Chapter 15. Sound, Movies, & Speech

For years, as other computer companies whipped themselves into a frenzy trying to market one multimedia computer or another, Mac fans just smiled. Macs have been capable of displaying sound and graphics—no add-on sound, graphics, or video boards required—from day one, years before the word multimedia was even coined.

The Mac’s superiority at handling sound and video continues in Snow Leopard. QuickTime, for example, the software that plays digital movies and live “streaming” broadcasts from the Internet, has been rewritten completely for better video and cooler controls.

This chapter covers both creative pursuits: creating and using sound, and playing and editing movies.

As a bonus, this chapter also covers Mac OS X’s speech features (how to command your Mac by voice, as well as making your Mac talk back); VoiceOver, the newly beefed-up talking-Mac feature for blind people; and Front Row, the full-screen, across-the-room, remote-controlled presentation mode for movies, sounds, photos, and DVDs.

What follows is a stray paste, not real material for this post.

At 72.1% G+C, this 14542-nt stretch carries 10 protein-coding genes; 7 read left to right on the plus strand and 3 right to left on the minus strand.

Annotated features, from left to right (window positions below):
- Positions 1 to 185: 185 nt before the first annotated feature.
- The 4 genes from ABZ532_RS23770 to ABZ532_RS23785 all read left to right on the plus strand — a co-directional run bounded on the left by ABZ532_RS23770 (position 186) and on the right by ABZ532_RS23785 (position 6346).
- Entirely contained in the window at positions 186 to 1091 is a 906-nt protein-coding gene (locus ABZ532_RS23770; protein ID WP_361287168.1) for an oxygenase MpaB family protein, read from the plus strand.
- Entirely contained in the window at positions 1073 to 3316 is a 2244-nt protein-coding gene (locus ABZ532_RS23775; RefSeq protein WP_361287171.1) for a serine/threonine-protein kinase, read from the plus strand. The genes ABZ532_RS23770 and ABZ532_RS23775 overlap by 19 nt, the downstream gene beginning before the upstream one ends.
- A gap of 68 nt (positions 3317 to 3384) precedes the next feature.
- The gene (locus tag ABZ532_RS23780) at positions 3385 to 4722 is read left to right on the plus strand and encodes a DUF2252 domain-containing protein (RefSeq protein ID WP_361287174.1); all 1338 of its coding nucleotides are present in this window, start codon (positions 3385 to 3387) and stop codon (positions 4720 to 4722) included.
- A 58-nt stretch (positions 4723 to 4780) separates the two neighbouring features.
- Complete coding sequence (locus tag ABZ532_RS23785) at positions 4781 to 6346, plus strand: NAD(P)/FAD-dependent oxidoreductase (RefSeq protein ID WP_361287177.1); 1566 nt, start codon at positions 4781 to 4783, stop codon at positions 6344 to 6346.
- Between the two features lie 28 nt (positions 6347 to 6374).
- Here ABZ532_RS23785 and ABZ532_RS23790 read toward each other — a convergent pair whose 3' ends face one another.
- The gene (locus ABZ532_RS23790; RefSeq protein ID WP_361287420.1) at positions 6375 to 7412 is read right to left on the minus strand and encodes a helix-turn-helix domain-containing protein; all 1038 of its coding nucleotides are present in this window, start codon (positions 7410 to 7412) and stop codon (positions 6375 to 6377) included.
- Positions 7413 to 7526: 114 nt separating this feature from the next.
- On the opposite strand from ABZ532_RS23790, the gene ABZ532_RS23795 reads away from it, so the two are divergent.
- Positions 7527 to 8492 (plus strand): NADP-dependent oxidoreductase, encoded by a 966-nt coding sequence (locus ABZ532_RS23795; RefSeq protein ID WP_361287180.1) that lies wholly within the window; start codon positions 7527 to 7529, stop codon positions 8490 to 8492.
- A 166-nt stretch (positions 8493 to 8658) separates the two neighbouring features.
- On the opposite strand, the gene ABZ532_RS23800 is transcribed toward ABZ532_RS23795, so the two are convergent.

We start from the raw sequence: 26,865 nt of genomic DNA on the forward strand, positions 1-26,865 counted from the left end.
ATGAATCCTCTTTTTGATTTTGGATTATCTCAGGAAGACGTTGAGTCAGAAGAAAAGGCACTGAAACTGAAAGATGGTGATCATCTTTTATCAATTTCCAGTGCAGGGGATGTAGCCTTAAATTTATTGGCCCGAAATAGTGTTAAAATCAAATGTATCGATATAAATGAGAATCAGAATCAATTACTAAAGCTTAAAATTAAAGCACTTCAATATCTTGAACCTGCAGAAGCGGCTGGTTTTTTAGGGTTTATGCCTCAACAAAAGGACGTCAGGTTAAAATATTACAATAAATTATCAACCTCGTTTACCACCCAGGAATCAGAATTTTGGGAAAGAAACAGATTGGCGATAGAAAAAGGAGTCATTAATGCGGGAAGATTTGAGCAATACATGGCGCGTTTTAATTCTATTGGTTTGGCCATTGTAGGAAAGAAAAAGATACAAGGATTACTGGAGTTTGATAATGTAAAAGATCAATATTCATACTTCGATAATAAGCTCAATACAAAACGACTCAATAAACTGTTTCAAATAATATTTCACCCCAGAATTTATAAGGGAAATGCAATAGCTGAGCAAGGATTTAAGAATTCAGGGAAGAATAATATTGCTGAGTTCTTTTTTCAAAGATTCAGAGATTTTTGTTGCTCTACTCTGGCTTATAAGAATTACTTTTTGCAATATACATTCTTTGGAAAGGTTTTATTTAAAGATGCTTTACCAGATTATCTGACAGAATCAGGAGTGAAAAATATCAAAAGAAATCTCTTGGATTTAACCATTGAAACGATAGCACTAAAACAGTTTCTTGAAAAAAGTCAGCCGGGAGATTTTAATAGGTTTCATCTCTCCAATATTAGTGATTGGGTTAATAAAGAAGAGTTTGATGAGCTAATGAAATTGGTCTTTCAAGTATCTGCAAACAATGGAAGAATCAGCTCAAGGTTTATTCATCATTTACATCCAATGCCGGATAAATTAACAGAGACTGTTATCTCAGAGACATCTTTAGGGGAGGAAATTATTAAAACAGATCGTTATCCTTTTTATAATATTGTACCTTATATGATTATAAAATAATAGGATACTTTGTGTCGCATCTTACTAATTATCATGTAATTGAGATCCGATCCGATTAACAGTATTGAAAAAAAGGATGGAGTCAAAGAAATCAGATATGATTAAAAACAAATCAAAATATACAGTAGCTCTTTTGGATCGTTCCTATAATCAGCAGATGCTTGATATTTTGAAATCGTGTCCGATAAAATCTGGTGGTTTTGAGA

Playing Sounds

You can have a lot of fun with digital sounds—if you know where to find them, where to put them, and how to edit them. You can play almost any kind of digitized sound files, even MP3 files, right in the Finder—if you put their windows into column view or Cover Flow view (or use Quick Look). But that’s just the beginning.

Controlling the Volume

Adjusting the volume of your Mac’s speakers couldn’t be easier: tap the and ) keys on your keyboard. (The ...

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